Barbara M Grant

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Barbara Grant is an Associate Professor in the Faculty of Education and Social Work at the University of Auckland where she teaches, supervises and researches in the field of higher education. This follows a long career in the university’s academic development centre. For six years (2011-2016), she served as the Executive Editor for Higher Education Research & Development (HERD) and she is a member of several international editorial boards for journals of higher education. Barbara teaches social theories of education, with a particular focus on higher education, and the idea of the university student.

As Executive Editor of HERD, Barbara led an editorial team that raised the standard and prestige of HERD and introduced sound systems and processes that have smoothed the way for subsequent editorial teams, reviewers and authors. Her team established a suite of new innovations - a twitter account for the journal, a new discussion section called Points for Debate, a revived contribution to HERDSA News, a new process for commissioning journal Special Issues, and a constant presence of the editorial team at HERDSA conferences. As a result of the quality and impact of HERD, Taylor & Francis, the publisher of HERD, recommended an increase in the number of issues per year as well as offering a more favourable financial outcome for HERDSA. 

Barbara’s contribution to HERDSA also includes service to the New Zealand Branch committee as well as the HERDSA Executive. In 2011 and 2012, Barbara developed and led the inaugural HE Research Symposium as part of NZ branch activities. These symposia were important flagship events that empowered many new HE researchers and PhD students to come together to consider matters of theory, methodology and ethics.

She is a regular facilitator of workshops and seminars and speaker at education conferences including a keynote address at the 2018 HERDSA conference. She convened the Academic Identities conference at the University of Auckland in 2012 and continues to be part of the conference organising committees (and likely many others).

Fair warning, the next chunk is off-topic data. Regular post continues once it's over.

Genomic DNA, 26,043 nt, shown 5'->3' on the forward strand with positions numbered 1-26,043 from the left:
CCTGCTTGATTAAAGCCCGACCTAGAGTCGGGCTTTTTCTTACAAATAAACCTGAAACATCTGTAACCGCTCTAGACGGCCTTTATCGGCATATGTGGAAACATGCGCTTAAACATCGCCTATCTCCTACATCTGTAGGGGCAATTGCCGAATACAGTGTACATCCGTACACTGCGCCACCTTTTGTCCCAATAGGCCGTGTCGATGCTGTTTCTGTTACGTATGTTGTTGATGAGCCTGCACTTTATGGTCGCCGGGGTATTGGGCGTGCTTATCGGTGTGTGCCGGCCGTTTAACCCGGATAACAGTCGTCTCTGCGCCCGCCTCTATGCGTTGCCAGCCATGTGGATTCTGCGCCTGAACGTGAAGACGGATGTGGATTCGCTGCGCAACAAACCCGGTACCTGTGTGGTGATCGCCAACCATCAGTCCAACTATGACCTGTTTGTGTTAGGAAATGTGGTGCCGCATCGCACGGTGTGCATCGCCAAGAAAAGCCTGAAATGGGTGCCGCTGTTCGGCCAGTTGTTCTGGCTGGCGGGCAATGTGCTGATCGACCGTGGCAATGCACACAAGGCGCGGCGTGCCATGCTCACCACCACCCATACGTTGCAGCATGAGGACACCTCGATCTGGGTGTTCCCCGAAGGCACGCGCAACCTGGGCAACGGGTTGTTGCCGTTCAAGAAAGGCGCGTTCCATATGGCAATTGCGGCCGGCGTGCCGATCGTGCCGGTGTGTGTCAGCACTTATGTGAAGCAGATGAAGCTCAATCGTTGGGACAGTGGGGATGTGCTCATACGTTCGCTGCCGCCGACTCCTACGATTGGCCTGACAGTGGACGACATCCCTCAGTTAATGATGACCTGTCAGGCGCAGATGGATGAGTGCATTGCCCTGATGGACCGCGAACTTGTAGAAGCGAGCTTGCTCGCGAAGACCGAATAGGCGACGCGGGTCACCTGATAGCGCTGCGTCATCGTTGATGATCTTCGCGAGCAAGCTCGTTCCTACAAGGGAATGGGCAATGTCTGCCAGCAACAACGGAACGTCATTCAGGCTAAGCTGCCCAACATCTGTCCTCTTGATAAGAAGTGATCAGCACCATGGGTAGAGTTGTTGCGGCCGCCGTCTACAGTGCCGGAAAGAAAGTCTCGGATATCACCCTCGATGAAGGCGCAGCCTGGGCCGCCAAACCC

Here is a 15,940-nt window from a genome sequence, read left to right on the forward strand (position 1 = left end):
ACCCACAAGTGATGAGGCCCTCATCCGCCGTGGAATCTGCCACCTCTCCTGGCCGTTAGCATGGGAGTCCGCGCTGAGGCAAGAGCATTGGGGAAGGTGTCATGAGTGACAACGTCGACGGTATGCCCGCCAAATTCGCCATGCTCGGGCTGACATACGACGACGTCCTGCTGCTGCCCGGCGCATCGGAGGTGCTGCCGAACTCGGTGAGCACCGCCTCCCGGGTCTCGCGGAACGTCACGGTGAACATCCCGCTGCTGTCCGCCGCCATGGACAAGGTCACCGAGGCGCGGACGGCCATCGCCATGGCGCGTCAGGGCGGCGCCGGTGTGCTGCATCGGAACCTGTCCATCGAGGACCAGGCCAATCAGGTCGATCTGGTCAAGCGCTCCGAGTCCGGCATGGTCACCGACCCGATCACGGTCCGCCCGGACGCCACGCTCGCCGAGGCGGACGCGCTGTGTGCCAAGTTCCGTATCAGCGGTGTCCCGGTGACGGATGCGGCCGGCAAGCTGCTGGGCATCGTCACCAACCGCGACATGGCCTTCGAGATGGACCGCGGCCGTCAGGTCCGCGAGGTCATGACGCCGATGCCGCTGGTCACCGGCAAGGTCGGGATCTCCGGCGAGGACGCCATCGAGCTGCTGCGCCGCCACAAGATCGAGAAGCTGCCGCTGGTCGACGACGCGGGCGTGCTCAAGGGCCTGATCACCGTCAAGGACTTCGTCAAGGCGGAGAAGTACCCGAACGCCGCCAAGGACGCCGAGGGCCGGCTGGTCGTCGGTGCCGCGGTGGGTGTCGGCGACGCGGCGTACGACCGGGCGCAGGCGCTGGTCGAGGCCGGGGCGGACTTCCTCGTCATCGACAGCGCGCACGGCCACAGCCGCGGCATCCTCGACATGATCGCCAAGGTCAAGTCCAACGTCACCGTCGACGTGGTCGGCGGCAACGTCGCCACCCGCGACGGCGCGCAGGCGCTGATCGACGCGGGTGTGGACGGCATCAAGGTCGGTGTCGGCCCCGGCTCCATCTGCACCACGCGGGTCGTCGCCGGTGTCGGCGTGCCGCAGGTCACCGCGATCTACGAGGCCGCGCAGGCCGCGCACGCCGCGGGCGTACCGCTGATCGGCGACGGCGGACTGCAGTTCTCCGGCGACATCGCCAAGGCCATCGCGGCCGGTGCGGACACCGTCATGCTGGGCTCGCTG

Barbara's research field is higher education, in particular questions of identity, pedagogy and ethics in higher education, and she is most interested in qualitative and textual enquiries that foreground post-critical theories of education.

Barbara is well published and cited in a range of areas. Her main area of expertise is the supervision of graduate research students but she has researched and published in a wide range of higher education areas, including researcher identity, academic development, research methodologies for education and social sciences, and academic writing. The underlying thread connecting her enquiries is an interest in academic subjectivities/identities and ethical questions regarding the relations between academic subjects, and between them and institutions, and the higher education project at large.

Previously, she has taught workshops on graduate research supervision as well as on academic and thesis writing for institutions in Aotearoa New Zealand and overseas. She is considered one of Australasia's leading experts in facilitating academic writing and is the author of the HERDSA Guide Academic Writing Retreats: A Facilitator's Guide. For at least 20 years, Barbara has facilitated residential and non-residential writing retreats for academic women (and sometimes men) within NZ and without. The writing retreat served as one of the original models of residential writing for academic women, cementing her international reputation in this area.

Barbara has made a substantial and sustained contribution to HERDSA through her service to the New Zealand Branch and as the Executive Editor of HERD. In addition, she has made a distinguished contribution to higher education though her research, writing, practice and stewardship of the field.